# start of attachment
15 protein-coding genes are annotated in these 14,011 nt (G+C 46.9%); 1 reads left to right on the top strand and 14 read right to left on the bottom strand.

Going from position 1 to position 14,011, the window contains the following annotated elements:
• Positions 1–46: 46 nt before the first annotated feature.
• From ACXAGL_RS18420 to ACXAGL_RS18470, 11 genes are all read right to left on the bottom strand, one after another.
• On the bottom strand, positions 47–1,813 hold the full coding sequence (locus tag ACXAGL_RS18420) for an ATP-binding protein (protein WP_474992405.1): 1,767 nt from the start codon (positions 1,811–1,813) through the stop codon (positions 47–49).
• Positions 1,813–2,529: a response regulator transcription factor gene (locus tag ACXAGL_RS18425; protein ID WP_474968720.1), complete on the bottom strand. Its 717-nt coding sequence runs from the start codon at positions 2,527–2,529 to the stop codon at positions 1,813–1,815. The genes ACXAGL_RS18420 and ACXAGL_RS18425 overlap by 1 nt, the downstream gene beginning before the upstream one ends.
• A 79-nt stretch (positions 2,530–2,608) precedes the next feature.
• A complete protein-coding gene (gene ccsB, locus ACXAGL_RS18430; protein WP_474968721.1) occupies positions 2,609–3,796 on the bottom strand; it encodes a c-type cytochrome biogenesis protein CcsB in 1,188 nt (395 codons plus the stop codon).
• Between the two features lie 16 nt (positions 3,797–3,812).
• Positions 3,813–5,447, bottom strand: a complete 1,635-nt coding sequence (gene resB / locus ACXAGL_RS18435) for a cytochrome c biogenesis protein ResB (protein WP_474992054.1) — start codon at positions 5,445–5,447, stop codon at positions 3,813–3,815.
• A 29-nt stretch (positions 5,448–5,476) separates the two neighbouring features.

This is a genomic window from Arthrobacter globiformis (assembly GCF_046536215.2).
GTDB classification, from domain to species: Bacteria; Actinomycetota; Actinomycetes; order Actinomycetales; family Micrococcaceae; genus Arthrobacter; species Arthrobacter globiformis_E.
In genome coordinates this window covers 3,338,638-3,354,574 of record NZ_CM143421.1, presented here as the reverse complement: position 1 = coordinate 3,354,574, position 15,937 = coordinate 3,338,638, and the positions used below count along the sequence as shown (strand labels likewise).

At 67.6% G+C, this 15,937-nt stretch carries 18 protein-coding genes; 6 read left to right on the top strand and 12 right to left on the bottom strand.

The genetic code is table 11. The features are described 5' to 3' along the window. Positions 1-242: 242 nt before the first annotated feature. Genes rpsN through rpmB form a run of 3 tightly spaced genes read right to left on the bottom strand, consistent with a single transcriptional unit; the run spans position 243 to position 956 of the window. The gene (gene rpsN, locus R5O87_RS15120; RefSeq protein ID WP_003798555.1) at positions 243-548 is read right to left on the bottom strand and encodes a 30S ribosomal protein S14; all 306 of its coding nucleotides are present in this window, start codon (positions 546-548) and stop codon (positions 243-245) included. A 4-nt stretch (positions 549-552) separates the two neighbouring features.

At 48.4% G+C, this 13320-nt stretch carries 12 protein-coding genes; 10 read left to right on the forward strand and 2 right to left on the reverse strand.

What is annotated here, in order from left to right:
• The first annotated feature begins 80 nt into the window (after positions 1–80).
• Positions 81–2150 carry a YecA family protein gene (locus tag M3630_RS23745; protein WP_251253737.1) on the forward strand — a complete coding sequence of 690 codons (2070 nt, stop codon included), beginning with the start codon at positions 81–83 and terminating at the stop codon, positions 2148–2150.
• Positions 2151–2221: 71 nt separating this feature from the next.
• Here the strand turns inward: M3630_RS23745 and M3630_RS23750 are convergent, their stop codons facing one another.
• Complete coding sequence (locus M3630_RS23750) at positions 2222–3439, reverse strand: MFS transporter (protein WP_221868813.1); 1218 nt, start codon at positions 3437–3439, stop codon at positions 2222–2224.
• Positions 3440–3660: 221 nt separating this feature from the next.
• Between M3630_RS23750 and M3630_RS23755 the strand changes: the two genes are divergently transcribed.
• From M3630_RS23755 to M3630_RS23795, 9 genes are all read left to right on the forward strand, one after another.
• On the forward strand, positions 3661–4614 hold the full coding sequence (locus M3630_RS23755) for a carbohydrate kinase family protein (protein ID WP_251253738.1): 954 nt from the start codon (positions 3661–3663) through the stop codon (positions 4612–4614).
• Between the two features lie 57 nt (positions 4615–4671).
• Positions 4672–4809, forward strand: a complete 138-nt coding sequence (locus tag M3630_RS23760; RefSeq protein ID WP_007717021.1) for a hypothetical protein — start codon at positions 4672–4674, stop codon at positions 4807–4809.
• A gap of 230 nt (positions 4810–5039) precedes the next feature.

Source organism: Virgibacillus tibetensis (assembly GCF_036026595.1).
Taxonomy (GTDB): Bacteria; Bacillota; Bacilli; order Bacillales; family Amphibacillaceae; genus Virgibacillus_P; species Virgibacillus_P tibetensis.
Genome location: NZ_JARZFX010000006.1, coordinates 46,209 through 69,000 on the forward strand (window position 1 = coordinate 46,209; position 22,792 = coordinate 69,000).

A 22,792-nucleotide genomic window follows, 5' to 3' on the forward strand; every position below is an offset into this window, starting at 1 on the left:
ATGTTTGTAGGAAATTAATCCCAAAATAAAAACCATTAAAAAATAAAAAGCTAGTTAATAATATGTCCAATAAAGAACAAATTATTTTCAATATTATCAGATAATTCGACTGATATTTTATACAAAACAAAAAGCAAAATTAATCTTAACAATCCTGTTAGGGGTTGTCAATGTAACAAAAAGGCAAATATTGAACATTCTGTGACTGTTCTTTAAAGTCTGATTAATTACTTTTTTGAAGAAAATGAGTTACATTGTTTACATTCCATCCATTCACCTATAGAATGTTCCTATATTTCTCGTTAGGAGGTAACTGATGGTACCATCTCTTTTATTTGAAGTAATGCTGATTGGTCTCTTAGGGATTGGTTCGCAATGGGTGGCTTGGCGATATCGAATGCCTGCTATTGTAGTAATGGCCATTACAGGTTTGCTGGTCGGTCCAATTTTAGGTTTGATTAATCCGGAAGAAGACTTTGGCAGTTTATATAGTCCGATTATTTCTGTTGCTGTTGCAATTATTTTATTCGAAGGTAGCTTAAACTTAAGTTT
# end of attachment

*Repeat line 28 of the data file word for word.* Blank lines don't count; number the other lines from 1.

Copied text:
• Between the two features lie 57 nt (positions 4615–4671).